Rest Day Read (SR-24)
The Creative Process
Moby: One Song, Two Days, Three Versions
from NPR's Project Song by Bob Boilen
"I kicked off the songwriting process by showing them a series of photographs and words...Moby and Scarr are both drawn to an image of a man in the woods wearing a trenchcoat. There is a brown suitcase on the earthen floor beside him, and his head looks like a glowing storm cloud.
Next, I gave them a series of words to chose from. Moby picks the word "flight". Scarr chooses "Sunday", which Moby calls "the most depressing day of the week".
Not long after, Moby puts the card with the word "Sunday" printed on it, along with the photograph, on a nearby chair. He picks up the bass guitar and immediately starts playing a riff in the key of E. Turns out, this hastily played baseline would become the bedrock for their new song.
Just six hours later, the first of three versions of "Gone to Sleep" was recorded."
The creative process has always intrigued me. Creativity is vital to excellence. Creativity separates, it is the cream which rises to the top. I have always been interested in what makes greatness, in particular, Malcolm Gladwells writings on the subject. The great trainers I follow, Crossfit, Gym Jones, Dan John, Mike Rutherford, Coach Rod Cole, CrossFit Kids, Marty Gallagher, Mark Rippetoe and Dr. Lon Kilgore, just to name a few, are all very creative in their expertise and approach to their craft. The great football coaches I idolized, Hank Stram, Vince Lombardi, Mike Ditka, Bill Belchick, Mary Schottenheimer, Urban Meyer, Bill Snyder all use their creativity to innovate and dominate the sport. The beauty of what they all do is truly an art form.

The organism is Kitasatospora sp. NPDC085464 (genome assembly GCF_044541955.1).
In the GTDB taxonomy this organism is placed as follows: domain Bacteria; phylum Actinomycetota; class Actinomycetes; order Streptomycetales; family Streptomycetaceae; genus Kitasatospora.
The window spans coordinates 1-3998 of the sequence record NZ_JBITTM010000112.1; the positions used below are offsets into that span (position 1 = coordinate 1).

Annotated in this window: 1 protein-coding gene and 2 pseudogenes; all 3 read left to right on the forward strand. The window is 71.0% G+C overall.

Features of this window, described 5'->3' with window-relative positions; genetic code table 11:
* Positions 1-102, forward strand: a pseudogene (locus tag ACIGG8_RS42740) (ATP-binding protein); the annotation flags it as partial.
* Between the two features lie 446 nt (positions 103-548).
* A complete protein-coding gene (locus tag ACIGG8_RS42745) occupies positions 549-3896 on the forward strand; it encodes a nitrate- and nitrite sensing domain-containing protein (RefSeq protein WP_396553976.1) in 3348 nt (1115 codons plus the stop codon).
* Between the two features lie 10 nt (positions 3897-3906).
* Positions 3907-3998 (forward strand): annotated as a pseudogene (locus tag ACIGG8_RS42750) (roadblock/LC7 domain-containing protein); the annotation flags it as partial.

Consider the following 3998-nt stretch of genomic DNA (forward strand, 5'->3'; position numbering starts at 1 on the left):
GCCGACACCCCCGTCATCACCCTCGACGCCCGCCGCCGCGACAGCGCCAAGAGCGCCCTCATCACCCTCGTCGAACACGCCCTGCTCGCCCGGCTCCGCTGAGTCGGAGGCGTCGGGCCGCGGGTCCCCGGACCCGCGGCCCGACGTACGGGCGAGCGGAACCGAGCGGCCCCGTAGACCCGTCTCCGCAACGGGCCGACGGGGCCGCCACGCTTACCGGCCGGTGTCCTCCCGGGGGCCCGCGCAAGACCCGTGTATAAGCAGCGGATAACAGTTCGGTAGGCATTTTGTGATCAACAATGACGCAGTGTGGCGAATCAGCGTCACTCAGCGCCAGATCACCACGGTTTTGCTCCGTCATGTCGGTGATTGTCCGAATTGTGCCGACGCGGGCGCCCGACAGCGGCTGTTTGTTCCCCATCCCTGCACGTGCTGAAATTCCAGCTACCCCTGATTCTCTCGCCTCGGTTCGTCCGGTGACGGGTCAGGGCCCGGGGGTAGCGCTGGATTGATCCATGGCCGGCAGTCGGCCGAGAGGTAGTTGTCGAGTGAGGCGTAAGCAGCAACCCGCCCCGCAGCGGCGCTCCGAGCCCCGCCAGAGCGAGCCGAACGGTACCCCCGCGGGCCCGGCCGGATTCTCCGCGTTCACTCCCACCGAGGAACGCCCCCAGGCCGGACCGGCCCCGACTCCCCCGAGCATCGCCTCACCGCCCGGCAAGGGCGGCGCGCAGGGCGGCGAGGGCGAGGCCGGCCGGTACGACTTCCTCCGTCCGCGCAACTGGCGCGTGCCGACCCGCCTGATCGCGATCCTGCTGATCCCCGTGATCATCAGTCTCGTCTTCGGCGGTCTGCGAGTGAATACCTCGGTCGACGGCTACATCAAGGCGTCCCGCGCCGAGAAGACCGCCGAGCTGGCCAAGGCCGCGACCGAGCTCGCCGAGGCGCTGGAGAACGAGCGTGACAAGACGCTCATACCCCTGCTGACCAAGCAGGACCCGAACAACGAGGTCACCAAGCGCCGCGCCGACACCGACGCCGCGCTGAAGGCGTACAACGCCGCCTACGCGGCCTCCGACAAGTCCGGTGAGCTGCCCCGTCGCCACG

This article, audio file and video of Moby creating a song from a photo and word on the NPR program Project Song shows the creative process at its best. Moby is completely in the zone, absolutely, completely focused on his purpose, as he and partner Kelli Scarr attack the creation of the piece. It is pretty cool stuff. Listen, watch, learn and enjoy.
Makes one wonder just what exactly it is in the small percentage of differences in the genetic code between Homo sapiens, that allows for such variety and creativity in our species.
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